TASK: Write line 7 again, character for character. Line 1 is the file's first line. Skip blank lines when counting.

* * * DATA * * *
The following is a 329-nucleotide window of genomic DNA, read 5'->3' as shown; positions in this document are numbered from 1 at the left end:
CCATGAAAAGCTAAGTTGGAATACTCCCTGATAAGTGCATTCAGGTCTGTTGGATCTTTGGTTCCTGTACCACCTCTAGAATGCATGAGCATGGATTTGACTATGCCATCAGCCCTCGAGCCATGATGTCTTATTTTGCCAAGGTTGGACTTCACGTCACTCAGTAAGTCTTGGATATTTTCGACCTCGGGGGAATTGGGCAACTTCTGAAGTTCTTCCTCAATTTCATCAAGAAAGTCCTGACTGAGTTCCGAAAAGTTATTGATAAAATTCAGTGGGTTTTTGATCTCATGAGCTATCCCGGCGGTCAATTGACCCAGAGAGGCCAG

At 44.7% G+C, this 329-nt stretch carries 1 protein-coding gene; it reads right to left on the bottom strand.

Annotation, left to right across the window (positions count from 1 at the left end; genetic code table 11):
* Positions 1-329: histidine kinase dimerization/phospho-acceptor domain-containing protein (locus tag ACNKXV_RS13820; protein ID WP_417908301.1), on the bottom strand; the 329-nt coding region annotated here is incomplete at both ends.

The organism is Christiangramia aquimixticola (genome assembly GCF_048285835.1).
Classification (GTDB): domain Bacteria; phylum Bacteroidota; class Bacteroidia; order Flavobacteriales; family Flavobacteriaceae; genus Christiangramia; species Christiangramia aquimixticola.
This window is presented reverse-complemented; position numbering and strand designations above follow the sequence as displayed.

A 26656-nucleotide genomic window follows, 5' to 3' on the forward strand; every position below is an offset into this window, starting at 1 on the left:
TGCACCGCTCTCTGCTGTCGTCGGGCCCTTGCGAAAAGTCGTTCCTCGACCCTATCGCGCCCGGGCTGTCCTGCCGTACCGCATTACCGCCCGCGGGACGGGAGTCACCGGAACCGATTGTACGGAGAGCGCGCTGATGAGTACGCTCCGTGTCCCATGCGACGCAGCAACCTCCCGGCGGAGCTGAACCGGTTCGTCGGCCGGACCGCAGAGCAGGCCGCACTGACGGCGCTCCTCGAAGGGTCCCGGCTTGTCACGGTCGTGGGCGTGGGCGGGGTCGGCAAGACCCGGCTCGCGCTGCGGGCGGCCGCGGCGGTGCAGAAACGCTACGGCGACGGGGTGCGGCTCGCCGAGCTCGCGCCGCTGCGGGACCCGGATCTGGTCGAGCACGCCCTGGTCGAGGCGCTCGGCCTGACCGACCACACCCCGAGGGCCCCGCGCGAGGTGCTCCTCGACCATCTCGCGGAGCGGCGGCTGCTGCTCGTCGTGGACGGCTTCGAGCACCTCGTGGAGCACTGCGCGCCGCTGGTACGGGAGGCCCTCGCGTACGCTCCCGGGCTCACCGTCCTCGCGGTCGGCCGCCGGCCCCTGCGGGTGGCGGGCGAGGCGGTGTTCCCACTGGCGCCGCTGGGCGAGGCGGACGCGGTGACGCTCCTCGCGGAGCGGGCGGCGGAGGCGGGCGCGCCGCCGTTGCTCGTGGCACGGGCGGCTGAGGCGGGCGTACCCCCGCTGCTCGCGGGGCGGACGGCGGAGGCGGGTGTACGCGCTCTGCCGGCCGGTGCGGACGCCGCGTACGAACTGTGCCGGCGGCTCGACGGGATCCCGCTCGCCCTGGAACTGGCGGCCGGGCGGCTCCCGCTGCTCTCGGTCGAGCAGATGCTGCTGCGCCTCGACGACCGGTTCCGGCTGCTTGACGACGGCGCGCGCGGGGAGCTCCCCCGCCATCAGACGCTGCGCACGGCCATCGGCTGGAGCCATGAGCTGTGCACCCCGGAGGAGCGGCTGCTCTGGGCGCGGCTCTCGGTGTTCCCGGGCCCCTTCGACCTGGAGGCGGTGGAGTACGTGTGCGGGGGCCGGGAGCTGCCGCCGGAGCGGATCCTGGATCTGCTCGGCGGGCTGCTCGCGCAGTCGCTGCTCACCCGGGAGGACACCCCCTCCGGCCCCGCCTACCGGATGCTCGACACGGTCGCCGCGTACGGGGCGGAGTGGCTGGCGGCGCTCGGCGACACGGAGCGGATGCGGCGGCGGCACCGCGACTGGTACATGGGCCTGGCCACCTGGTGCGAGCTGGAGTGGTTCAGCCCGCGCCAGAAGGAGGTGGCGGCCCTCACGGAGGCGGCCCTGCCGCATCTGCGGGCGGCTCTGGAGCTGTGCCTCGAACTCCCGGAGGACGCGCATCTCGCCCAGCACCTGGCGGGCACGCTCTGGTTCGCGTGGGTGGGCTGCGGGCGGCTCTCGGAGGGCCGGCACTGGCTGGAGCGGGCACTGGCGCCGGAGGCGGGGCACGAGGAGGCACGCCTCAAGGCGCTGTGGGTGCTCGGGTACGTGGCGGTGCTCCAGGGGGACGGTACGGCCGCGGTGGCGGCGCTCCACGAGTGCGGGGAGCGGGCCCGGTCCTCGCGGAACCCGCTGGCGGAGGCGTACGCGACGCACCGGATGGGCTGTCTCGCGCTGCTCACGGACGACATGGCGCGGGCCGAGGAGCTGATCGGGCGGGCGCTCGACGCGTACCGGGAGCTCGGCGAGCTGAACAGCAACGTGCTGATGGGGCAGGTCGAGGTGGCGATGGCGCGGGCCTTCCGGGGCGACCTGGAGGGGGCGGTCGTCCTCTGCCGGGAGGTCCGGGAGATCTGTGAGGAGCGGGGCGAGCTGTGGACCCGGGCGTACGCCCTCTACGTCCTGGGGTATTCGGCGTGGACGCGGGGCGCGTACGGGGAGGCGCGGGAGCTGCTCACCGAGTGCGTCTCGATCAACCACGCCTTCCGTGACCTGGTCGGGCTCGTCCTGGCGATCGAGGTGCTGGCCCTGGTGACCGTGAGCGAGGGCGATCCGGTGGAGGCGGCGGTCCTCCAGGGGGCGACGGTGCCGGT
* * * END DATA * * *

Classification (GTDB): domain Bacteria; phylum Bacteroidota; class Bacteroidia; order Flavobacteriales; family Flavobacteriaceae; genus Christiangramia; species Christiangramia aquimixticola.